The RF microneedling devices have rows of small needles or pins that are inserted into the skin while heat is applied. This stimulates collagen production, which reduces the appearance of wrinkles and scars. The FDA warns of common risks such as redness, itching, and peeling with RF microneedling. This is why it’s extremely important to have proper training. 

Laser Devices

Lasers are also a very common device for hair removal, tattoo removal, and skin resurfacing. 

The laser emits a concentrated beam of light. The light is absorbed by the hair’s pigment and then converted to heat — damaging the hair follicles and preventing hair growth. 

Similarly, lasers used for tattoo removal require several treatment sessions. The lasers cause the pigments to break down into smaller particles for your immune system to scavenge and eliminate from your body.  

Lasers are also used for skin resurfacing for acne and other texture issues. This laser removes the skin’s outermost layer. The layer underneath is heated which stimulates collagen production, improving the texture of the skin.  

Body Contouring Devices

Non-surgical body contouring methods reduce cellulite and fat in certain areas of the body. Unlike invasive surgical procedures which remove tissue, body contouring can improve the tightness of skin and reduce small areas of excess fat.

There are several body contouring techniques. One technique called cryolipolysis (sometimes referred to as fat freezing) targets an area by using an applicator with a vacuum to cool the skin to a temperature low enough to cause the fat cells to die. 

Each type of body contouring treatment involves the use of FDA-approved devices, which requires esthetician training and education. 

Cellulite Reduction Devices

There are also cellulite reduction treatments that require specialized medical aesthetic training. The FDA has approved both laser and non-laser treatments for cellulite. 

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Career Options for People Who Have Received Training in Medical Aesthetics

There are several promising career prospects for people who have training in medical aesthetics, including:

  • Clinical Esthetician
  • Laser Hair Removal Technician
  • Business Development Manager
  • Capital Equipment Rep
  • Advanced Device Trainer
  • Consultant

Read more about exciting career opportunities here. An esthetician with medical aesthetics certification will allow you to work in medical spaces like dermatologists’ or plastic surgeons’ offices.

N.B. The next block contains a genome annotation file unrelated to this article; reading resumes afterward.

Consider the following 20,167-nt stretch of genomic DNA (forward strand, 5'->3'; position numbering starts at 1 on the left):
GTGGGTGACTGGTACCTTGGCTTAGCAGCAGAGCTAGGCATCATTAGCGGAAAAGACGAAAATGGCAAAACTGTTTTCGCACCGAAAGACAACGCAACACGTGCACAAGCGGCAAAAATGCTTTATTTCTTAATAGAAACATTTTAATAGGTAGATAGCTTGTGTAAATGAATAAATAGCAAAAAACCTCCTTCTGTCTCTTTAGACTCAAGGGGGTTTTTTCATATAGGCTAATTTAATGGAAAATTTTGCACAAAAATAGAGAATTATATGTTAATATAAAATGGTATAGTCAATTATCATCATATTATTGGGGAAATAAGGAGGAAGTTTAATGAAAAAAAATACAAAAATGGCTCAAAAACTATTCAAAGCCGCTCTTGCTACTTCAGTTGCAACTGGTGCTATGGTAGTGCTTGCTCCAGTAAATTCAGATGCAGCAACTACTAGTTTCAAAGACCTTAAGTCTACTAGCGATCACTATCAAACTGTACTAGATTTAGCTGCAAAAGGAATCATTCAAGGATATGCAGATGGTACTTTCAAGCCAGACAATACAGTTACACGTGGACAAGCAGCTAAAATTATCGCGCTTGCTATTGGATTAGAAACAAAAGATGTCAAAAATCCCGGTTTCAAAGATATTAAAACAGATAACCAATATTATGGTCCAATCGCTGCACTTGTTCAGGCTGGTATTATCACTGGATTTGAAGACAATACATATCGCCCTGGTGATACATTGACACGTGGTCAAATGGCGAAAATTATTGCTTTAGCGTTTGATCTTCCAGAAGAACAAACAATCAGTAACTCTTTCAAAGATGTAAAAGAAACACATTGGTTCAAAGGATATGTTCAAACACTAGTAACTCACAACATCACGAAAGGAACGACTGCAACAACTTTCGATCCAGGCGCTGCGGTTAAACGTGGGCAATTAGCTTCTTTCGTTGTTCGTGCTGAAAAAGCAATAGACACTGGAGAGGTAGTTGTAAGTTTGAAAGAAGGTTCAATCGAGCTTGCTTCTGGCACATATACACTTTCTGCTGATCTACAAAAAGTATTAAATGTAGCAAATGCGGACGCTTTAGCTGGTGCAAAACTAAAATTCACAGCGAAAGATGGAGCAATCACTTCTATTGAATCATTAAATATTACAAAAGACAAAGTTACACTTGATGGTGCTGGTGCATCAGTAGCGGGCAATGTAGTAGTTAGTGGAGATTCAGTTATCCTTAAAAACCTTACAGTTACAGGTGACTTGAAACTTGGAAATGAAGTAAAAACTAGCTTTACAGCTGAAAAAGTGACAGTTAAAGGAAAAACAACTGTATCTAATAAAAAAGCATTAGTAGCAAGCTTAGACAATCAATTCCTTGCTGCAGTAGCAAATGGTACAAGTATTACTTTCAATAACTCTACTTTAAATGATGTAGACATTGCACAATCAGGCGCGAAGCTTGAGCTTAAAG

Where Can You Receive Training in Medical Aesthetics?

As discussed, proper training in medical aesthetics is critical! It’s important to find an esthetician program that not only satisfies your state’s requirement of hours but also leaves graduates feeling prepared and trained. Most states also require passing a state exam after your coursework to receive your certification in medical aesthetics. 

Continuing Education in the Medical Aesthetic Field

The medical aesthetic industry is always advancing. It’s important to stay in the know about all the latest treatments, advances in technology, etc.

Even as a seasoned esthetician in medical aesthetics, it’s important to complete continuing education. 

Spectrum Advanced Aesthetics offers onsite and virtual continuing education classes that will keep you current on all the latest technology and new treatments! 

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Spectrum Advanced Aesthetics: Premier Medical Aesthetics Training Located in Portland, Oregon

Are you ready to take your practice to the next level and become an esthetician with medical aesthetic training? Spectrum Advanced Aesthetics offers unmatched training and education in medical aesthetics. 

Our advanced course goes above and beyond in training estheticians. This 500-hour curriculum prepares estheticians for state board exams by going above Oregon state’s requirement for hands-on training, as we believe in preparing our students beyond the minimum standards. Our instructors are passionate about medical aesthetics and all have their own active practices, offering real-life perspectives to our students. Our commitment to excellence shines through the highest pass rate in Oregon's board exams, ensuring your success in the evolving field of esthetics.

The content in this blog is not intended to be a substitute for professional medical advice, diagnosis, or treatment. Always seek the advice of your physician or other qualified health provider with any questions you may have regarding a medical condition.